As an architect, what I love about conceptual design is working simultaneously in plan, section and elevation along with the site features and to see the design evolve. It is clear the architects for this exquisite award-winning house did this and more. Carefully crafted details like the bowed rear wall of the great room, dropped beams that create coffered ceilings and a stunning staircase are just a few of the many design features of this unique house.
The linear main floor plan is organized along a transverse hall and the great vistas begin with the entry. A low arched header spans across the front door with full height sidelights and the four-panel door with very slightly incised panels echoes the muntin pattern of the sidelights. The spatial geometry of the ceiling changes from flat over the closets next to each sidelight up to a low arched soffit above the entry door and sidelights. The higher soffit continues across the room to intersect with the transverse hall that is a gallery for art. The walls between the entrance hall and the gallery have nooks open from front to back and divided into four parts to resemble a window with a transom above.
As you enter the gallery, multiple delightful vistas open up in every direction. One end of the gallery terminates at a set of doors that lead to the recreation room with a kitchenette, sauna, and full bath. The other end of the gallery terminates at the family room with a short walkway to a garage with a guest suite above. The transverse vistas from the entrance hall have views through the wide wall opening in the great room and to the stunning staircase.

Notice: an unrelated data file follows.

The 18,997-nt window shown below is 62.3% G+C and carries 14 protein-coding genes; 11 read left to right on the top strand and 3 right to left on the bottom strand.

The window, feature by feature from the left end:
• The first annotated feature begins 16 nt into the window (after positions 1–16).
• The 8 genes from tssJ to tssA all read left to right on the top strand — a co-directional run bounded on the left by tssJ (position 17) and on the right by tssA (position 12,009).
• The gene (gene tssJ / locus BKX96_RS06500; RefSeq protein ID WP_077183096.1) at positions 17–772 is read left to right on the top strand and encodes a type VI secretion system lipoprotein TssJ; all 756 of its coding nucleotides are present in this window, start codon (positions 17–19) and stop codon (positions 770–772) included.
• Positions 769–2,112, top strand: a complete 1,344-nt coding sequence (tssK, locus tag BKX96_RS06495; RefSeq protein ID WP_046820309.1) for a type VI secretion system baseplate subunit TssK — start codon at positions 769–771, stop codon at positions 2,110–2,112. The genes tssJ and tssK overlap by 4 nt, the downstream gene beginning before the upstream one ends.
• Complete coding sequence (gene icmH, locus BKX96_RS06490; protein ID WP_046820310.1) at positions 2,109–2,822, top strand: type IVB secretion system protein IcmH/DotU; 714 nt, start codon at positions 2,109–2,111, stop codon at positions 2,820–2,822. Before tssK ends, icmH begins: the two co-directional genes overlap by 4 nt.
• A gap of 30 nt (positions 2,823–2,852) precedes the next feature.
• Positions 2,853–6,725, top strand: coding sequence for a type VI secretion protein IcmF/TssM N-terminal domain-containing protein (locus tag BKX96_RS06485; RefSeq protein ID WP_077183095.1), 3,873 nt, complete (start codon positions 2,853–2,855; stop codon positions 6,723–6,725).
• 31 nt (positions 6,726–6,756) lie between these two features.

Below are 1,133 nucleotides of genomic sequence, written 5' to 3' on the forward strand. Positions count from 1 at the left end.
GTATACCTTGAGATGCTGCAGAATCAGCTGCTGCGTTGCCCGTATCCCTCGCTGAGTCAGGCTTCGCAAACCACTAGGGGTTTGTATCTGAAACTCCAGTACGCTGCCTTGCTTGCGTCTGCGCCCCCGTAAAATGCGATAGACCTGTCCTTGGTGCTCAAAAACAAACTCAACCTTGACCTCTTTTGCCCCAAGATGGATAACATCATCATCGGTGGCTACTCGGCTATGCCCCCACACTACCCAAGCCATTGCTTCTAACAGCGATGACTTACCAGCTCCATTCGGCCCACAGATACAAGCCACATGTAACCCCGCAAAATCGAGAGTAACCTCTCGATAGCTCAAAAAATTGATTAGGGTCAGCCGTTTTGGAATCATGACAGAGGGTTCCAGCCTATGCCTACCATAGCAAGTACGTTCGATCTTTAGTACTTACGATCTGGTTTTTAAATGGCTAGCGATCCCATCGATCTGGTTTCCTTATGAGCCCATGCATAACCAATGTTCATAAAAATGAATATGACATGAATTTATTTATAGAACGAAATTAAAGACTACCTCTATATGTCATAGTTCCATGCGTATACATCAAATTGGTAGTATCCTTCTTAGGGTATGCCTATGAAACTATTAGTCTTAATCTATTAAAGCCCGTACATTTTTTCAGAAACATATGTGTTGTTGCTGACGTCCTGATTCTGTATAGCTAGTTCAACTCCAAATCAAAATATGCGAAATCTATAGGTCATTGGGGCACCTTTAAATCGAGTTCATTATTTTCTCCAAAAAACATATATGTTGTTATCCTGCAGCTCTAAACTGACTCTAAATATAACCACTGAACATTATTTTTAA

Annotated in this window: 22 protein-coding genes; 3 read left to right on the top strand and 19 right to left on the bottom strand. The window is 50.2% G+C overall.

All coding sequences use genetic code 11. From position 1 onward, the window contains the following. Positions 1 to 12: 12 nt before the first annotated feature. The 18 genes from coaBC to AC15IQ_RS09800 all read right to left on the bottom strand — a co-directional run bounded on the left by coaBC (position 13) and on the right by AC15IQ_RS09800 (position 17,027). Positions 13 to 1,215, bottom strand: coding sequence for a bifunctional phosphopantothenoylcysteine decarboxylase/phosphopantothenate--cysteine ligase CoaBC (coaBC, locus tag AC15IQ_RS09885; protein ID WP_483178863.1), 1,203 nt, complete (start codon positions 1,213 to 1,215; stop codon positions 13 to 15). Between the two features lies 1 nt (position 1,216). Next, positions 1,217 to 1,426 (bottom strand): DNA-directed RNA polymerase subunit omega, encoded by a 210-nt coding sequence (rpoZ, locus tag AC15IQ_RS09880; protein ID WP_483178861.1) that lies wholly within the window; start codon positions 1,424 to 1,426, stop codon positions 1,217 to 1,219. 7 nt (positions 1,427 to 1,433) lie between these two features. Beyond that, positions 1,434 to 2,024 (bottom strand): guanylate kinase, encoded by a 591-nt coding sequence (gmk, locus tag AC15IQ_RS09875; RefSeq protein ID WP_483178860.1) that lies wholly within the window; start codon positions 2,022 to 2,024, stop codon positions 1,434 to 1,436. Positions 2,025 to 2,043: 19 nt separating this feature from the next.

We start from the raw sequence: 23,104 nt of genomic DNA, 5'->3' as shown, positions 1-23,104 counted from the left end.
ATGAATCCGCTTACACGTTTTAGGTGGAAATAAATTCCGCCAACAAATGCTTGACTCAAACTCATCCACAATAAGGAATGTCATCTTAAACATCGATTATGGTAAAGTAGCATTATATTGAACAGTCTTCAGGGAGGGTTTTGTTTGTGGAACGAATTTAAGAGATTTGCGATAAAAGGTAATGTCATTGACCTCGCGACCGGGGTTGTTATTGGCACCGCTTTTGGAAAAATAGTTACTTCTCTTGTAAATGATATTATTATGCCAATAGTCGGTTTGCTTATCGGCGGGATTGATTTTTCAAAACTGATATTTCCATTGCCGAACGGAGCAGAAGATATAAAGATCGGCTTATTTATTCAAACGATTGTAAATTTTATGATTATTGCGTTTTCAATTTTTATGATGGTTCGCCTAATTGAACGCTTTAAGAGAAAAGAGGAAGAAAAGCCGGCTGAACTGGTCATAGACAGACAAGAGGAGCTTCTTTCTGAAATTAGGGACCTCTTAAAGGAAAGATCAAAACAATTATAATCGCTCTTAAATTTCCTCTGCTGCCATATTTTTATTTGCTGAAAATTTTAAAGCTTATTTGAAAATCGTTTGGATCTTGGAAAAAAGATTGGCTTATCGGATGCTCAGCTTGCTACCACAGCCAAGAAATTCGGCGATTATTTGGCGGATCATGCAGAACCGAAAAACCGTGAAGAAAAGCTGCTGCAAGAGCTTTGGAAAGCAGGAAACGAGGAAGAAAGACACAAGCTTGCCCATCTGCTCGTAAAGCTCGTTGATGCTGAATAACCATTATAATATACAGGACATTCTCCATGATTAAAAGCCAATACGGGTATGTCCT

The lower stair treads are much longer than required and diminish in length until they reach the landing to the upper run of the stairs. The third tread extends to the opposite wall of the entrance hall to form a seat and the fourth tread becomes a shallow ledge for display. The balustrade design with its rhythm of open space and railing inset with an “I” shape, the wood treads and white risers complete the design.
On the water side opposite the gallery, the great room with living and dining areas has a bowed wall of windows and French doors with transoms for water views and the side wall’s focal point is the fireplace with seating arranged around it. A short hall from the great room leads to the kitchen, screened porch and to the service areas across the hall.
I loved the kitchen with its bowed window at the water side that creates a cozy informal eating area, another low arched pair of windows overlooking the screened porch, the white cabinets, dark countertops, stainless steel appliances and the small island furniture piece accented in slate blue with a white countertop. A French door at the breakfast area leads to the waterside terrace that extends along the rear of the house at various depths. The large screened porch has areas for dining and seating to enjoy the water view.